While hospitals are a place to make patients feel better, they also run the risk of contamination and infection among patients. Healthcare-related infections are prevalent in hospitals and may prove to be a menace. They include a range of infections that may be acquired due to compromised conditions in hospital settings.
Also referred to as nosocomial infections, they may be responsible for deteriorating the health of an already-ill patient and thus need to be well-prevented and tackled. Most of these infections are caused by bacteria, but other microorganisms like fungi or viruses may also be responsible.
In countries with less income, the rate of spread of HAIs is relatively high. According to a study, developing countries worldwide are at an increased risk of HAIs due to the unavailability of proper hygienic conditions. Lack of sterile equipment, crowdedness, and poor resource management are among some of the factors that can lead to the spread of HAIs. Hygienic practices thus lie at the core of preventing and avoiding the spread of HAIs or healthcare-associated infections.
In this article, we look at some broad categories of HAIs with information on how they can be prevented.
Clabsi stands for central-line-associated bloodstream infections. It is one of the most typical forms of HAIs that affects a large population. A central line catheter supplies fluid to some large vein in the body and can be a cause of infections. These infections may cause anything from skin irritation to severe illness. Clabsi is especially harmful to children with cancer.
CLABSI and any other HAIs may be prevented by maintaining hygienic operational environments and practicing hand hygiene. Hospitals and health institutions can use hand hygiene audit tools to ensure that proper hygiene protocols are being followed in their organization. Apart from this, the patient site must be kept clean and germ-free through disinfectants and cleaners. In addition, bad linens must be changed, and mouth hygiene for patients must also be paid attention to.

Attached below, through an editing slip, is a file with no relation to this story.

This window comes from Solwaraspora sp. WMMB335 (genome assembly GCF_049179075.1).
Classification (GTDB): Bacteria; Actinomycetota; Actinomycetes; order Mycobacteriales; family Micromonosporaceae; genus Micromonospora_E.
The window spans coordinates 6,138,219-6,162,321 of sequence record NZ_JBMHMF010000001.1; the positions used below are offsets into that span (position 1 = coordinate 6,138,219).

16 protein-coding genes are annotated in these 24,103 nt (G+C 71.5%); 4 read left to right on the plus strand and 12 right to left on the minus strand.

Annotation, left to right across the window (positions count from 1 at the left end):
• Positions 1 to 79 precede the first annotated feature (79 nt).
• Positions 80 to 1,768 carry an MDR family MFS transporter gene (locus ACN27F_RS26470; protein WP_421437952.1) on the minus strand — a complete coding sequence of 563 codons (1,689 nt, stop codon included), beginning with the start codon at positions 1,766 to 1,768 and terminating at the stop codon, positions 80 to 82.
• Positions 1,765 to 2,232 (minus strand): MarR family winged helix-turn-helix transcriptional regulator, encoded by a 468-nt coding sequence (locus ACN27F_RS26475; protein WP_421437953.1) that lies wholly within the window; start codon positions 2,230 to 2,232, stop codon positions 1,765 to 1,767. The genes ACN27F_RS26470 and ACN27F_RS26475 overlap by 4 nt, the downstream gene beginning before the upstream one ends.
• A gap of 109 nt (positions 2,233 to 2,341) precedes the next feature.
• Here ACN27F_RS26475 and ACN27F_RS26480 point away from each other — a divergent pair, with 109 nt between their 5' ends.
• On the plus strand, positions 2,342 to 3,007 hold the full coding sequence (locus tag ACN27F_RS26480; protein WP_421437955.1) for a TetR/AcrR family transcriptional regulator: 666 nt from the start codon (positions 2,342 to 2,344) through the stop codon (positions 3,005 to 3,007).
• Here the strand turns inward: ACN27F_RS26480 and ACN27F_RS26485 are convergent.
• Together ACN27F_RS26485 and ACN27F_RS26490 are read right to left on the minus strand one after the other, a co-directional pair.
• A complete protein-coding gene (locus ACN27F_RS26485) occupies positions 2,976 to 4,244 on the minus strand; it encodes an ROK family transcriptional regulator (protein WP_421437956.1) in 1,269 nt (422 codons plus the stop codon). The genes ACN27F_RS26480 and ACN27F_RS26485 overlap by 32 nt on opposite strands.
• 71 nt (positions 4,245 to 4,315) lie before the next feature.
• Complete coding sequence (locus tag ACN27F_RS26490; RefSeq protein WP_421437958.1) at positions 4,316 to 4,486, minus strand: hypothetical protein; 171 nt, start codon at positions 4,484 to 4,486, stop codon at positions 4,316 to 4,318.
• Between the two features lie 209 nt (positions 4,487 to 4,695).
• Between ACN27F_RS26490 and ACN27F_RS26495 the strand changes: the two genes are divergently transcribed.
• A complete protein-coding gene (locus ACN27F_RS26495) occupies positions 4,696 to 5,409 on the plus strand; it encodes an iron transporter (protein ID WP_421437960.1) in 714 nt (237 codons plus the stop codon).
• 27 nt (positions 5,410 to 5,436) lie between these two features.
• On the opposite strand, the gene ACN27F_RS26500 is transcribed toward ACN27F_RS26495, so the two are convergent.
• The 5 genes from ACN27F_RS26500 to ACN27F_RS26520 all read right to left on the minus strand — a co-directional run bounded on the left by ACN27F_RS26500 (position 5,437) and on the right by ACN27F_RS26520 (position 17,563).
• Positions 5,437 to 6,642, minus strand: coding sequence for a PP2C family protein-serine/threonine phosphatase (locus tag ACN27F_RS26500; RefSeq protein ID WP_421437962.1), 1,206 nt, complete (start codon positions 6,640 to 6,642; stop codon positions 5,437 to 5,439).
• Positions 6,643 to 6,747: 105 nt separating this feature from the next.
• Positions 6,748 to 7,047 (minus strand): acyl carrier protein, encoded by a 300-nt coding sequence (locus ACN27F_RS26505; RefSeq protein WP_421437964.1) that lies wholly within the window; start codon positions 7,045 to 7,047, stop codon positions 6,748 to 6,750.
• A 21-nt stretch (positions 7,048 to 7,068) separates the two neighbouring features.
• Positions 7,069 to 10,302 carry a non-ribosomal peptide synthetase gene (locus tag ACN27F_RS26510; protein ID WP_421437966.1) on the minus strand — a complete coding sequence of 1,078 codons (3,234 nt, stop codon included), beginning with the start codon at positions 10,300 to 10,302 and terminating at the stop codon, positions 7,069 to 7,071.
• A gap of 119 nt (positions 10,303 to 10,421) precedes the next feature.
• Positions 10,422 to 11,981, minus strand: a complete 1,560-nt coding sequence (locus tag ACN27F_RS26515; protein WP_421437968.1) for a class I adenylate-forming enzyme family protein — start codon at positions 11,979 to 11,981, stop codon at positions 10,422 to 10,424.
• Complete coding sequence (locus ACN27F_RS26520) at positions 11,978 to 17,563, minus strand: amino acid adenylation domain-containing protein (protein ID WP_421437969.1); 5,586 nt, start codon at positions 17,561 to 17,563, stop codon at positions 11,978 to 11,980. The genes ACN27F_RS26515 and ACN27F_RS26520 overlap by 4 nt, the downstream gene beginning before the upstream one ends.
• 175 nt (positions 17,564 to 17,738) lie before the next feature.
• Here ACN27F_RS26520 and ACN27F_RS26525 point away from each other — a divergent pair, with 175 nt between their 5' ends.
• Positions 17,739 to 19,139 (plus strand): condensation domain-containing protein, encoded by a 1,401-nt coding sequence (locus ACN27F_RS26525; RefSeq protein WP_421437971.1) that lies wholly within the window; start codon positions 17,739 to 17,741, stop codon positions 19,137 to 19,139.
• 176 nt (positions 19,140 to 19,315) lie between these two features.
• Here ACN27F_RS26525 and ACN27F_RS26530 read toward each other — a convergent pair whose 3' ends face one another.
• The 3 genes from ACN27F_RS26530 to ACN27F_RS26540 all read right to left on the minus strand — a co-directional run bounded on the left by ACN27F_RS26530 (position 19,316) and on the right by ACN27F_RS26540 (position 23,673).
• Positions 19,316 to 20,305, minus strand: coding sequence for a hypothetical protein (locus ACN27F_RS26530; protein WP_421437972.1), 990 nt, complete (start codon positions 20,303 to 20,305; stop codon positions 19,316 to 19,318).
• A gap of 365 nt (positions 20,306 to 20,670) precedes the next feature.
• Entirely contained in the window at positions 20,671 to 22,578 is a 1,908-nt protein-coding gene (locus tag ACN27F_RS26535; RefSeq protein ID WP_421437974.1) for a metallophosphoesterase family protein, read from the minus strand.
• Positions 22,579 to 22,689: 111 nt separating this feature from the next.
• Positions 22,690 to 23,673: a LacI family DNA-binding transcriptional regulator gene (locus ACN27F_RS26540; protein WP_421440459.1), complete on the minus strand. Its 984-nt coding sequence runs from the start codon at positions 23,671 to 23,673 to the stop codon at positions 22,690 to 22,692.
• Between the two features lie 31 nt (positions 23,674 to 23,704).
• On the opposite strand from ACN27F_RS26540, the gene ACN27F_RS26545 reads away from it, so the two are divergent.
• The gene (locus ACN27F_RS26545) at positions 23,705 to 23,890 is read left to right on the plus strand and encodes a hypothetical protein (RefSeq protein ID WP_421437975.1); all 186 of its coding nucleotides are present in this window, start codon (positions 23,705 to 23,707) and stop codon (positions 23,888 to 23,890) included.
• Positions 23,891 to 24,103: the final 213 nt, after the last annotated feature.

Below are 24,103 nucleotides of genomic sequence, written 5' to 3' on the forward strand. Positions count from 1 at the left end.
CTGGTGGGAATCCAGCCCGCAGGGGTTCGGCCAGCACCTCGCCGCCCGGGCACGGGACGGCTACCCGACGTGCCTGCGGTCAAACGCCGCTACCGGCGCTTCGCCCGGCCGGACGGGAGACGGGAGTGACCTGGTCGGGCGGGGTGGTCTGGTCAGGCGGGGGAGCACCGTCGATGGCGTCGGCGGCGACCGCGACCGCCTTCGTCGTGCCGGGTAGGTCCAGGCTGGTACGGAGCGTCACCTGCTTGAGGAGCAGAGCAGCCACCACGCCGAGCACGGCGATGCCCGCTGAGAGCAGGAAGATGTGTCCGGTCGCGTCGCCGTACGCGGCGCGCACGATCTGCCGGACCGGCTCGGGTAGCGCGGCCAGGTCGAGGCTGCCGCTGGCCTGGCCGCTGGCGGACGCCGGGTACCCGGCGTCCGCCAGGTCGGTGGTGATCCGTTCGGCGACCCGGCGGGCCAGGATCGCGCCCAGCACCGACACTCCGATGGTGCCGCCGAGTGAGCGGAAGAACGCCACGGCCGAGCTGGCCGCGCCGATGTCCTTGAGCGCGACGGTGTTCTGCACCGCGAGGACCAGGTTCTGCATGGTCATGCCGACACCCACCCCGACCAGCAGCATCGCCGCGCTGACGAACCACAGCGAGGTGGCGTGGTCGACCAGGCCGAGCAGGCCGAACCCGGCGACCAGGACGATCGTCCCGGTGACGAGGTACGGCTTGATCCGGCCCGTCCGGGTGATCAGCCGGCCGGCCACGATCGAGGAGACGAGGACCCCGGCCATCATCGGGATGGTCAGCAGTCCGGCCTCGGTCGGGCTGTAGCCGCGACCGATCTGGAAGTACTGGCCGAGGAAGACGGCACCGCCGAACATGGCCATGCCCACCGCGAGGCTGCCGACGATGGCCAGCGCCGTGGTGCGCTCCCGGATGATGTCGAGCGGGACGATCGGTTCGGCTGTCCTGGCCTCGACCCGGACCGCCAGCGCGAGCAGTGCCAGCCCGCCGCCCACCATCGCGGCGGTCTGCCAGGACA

Urinary catheters commonly used in hospitals may result in CAUTI without adequate hygiene procedures in protocols. Germs entering through the catheter can be responsible for causing UTIs, and the infections may affect organs like the urethra, bladder, or kidneys.
Like other HAIs, CAUTIs can be prevented through hygienic practices such as not touching the catheter without cleaned hands. In addition, the skin and areas around the catheter must be sufficiently cleaned, and the drainage bag must be kept at a safe distance from the patient. Noticeable symptoms of CAUTIs include cloudy urine, painful urination, chills, fevers, and pain in the abdomen.
Surgical site infections, as the name suggests, accompany a surgical procedure. These may be localized to the skin or may infect tissues and organs if deeper. They occur when bacteria enter the body through a surgical wound and cause contamination. SSIs also show typical symptoms of other infections such as redness, fever, pus or pain.
Having diseases like cancer, diabetes, or a weakened immune system puts one at a greater risk for surgical site conditions. Therefore, one must ensure that the doctor knows about any conditions before one undergoes any surgery. On the other hand, the surgeon’s responsibility is to ensure their instruments are sterilized and chances of wounding are minimized.
SSIs may be treated using antibiotics or require further surgery; thus, hygienic environments are a must.
Pneumonia is a common condition that may develop in hospitals due to contamination or because the patient is on a ventilator. Hospital-acquired pneumonia develops within two days of hospital admission and may even be life-threatening if left unmonitored. The rate of HAP is around 5 to 10 per 1000 hospital admissions. Therefore, patients with immunological conditions need to be specially monitored for such conditions.
Apart from these infections, other infections can spread in healthcare spaces like hospitals or nursing homes. Inadequate hygiene and improper ventilation can even put healthy people at risk of diseases such as TB, pneumonia, etc., among others. An improper blood transfusion may also put one at risk of many illnesses, including dangerous infections such as HIV AIDS.
Regular washing of hands by all healthcare professionals is a simple yet powerful step to prevent infections within hospital premises. The use of infection control assessment checks and following protocols recommended by the CDC are the other essential steps hospitals must abide by to reduce the risk of HAIs.